Content delivery network Akamai Technologies Inc. (Nasdaq: AKAM) is expecting 100 times more live streaming for the ongoing Rio Olympics than for the London and Sochi Olympics, at twice the speed and with three times the traffic peaks.
The company stated it had already delivered more video data in the first eight days of Rio than it did for all 34 days of London and Sochi combined. On the company site, the statistics board lists the maximum peak traffic to date at 4.53Tbps, the peak audience size at 1.54 million and the average video bit-rate has been 2.75Mbps. Europe has drawn 55% of Olympic traffic, compared with 39% to the Americas, two percent to Asia and four percent to Australia.
US online users had streamed 1.28 billion minutes of Olympics coverage last week, surpassing the number of minutes streamed for both the London and Sochi Olympics combined, according to the Wall Street Journal. NBC Universal , the network that won the rights to show the Olympics, is offering video coverage of every event on its streaming app and live streaming its prime-time coverage.
Turns out this was a wise decision: TV viewership of the first ten days' events was down 17% compared with the previous Olympics in 2012. It was also behind the ratings racked up by the Beijing Olympics in 2008. Unsurprisingly the culprits are the millennials, or more precisely viewers aged 18 to 34. Viewership within that demographic has dropped 30% compared to London.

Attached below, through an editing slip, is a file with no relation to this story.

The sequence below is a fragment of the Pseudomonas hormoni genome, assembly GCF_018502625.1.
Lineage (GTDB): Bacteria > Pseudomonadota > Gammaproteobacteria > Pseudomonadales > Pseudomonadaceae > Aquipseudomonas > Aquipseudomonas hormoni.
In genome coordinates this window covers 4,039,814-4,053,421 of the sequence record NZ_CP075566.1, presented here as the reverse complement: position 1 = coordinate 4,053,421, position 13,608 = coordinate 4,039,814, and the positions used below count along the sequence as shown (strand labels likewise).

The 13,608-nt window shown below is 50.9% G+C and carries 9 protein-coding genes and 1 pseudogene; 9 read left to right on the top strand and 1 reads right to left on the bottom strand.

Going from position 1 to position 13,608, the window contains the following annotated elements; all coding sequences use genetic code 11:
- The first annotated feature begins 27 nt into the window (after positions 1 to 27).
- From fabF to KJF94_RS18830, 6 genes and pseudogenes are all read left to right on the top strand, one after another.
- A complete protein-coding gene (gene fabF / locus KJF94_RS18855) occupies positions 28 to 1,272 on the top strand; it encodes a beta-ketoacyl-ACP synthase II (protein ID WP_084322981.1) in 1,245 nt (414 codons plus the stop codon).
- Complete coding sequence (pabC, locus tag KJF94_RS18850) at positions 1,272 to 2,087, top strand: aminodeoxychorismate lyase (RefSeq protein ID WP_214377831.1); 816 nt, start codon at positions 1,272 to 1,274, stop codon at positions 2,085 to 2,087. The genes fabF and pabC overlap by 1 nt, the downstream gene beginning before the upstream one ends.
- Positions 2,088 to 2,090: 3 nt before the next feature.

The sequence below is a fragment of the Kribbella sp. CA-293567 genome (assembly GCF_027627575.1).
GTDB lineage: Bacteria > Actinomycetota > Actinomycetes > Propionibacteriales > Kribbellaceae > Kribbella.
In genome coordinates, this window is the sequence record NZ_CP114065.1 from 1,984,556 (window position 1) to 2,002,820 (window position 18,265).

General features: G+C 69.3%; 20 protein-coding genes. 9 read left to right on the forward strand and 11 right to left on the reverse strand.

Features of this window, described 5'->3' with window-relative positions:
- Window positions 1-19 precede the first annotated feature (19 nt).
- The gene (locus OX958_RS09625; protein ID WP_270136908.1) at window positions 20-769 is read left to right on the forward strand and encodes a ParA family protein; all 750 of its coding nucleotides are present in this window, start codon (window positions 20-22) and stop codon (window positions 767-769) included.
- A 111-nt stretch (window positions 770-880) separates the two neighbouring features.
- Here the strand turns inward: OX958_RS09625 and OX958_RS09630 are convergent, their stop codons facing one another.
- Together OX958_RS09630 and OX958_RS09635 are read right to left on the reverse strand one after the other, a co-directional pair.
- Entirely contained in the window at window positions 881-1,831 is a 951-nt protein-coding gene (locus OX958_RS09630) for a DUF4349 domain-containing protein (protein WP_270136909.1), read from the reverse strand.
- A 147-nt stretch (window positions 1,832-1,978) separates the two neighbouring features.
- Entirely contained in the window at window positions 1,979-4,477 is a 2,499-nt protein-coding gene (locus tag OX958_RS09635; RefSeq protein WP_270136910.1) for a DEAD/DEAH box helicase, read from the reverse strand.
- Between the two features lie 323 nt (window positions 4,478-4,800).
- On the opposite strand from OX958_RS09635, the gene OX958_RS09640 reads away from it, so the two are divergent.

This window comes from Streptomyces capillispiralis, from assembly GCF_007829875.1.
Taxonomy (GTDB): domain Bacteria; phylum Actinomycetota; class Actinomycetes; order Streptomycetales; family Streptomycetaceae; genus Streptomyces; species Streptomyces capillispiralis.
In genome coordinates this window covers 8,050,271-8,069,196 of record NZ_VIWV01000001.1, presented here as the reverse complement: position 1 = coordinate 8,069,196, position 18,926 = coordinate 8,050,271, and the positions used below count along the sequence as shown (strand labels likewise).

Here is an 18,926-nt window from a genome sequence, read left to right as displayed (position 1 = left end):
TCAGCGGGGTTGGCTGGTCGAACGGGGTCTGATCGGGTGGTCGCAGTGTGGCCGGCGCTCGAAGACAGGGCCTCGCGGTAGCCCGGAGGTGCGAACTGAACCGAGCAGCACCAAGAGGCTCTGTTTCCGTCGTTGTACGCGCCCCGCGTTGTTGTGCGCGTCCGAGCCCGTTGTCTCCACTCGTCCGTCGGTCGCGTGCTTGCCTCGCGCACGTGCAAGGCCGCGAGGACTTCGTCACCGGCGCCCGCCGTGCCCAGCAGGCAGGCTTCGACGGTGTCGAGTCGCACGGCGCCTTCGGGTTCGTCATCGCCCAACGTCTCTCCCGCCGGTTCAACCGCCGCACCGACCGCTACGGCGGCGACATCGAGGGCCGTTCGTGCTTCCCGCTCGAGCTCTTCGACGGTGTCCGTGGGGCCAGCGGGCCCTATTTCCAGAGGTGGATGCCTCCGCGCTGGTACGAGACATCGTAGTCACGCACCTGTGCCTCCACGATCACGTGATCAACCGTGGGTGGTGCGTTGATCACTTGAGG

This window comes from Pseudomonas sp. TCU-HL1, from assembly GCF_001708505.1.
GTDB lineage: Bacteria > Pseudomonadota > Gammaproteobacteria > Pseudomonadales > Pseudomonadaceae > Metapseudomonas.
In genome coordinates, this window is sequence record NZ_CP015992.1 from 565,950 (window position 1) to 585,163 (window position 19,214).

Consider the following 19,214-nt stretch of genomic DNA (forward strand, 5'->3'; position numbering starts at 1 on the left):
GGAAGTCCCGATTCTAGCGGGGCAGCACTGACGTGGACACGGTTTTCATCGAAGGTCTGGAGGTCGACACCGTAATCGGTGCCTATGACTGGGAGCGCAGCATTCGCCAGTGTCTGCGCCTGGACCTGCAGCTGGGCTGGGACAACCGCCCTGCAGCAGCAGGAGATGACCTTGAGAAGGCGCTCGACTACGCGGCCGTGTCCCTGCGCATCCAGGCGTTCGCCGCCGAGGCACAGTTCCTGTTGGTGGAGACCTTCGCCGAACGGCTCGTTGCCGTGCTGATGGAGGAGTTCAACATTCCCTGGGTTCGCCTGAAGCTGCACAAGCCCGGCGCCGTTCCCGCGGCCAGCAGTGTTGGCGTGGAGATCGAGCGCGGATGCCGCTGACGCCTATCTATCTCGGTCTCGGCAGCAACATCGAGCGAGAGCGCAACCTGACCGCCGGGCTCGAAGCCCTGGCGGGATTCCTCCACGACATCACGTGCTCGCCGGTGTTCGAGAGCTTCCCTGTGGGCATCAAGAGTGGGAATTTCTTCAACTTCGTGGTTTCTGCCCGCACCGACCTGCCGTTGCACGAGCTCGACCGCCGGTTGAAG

However, it's not as if TV ratings are being entirely picked up online; overall viewing has dropped compared with London even when all distribution channels are combined. That's noteworthy given that the US population has increased in the four years between London and Rio, so the overall audience is larger. But there are a number of factors that influence viewership.
One, the audience for the Olympics may be getting older. The median age for US viewers of the 2002 Salt Lake City winter Olympics was 48, while for Sochi in 2014 it was 55. And the median age for London was a year more than for Beijing. These estimates can be challenged on a few grounds, including the fact that the 2002 games were in the US, likely to have skewed results for US viewers. But equally, there might be some truth to the fact that younger viewers aren't as interested in many of the Olympic sports.
There is also a developing culture of binge-watching, schooled by OTT providers, where viewers want to sit down and watch large libraries of VoD content. Live events are somewhat tiresome, especially when you can always get the highlights on demand from some online source. And there's also just a huge amount of audience fragmentation, where viewers have more content available and are more likely to spread out their media consumption than in the past.
Lower viewership could also be explained by a lack of truly compelling US-based storylines, such as rivalries that get the ratings numbers up. Equally, it could be that the big viewership events haven't happened at the time this data was collected, and the end-result at the end of the fortnight will be quite different.
Whatever it is, NBC appears satisfied with its investment, with NBC Sports Group Chairman Mark Lazarus claiming Rio will be the most "economically successful games in history," for NBC. So there may not be a medal in it, but there's plenty of gold.
— Aditya Kishore, Practice Leader, Video Transformation, Telco Transformation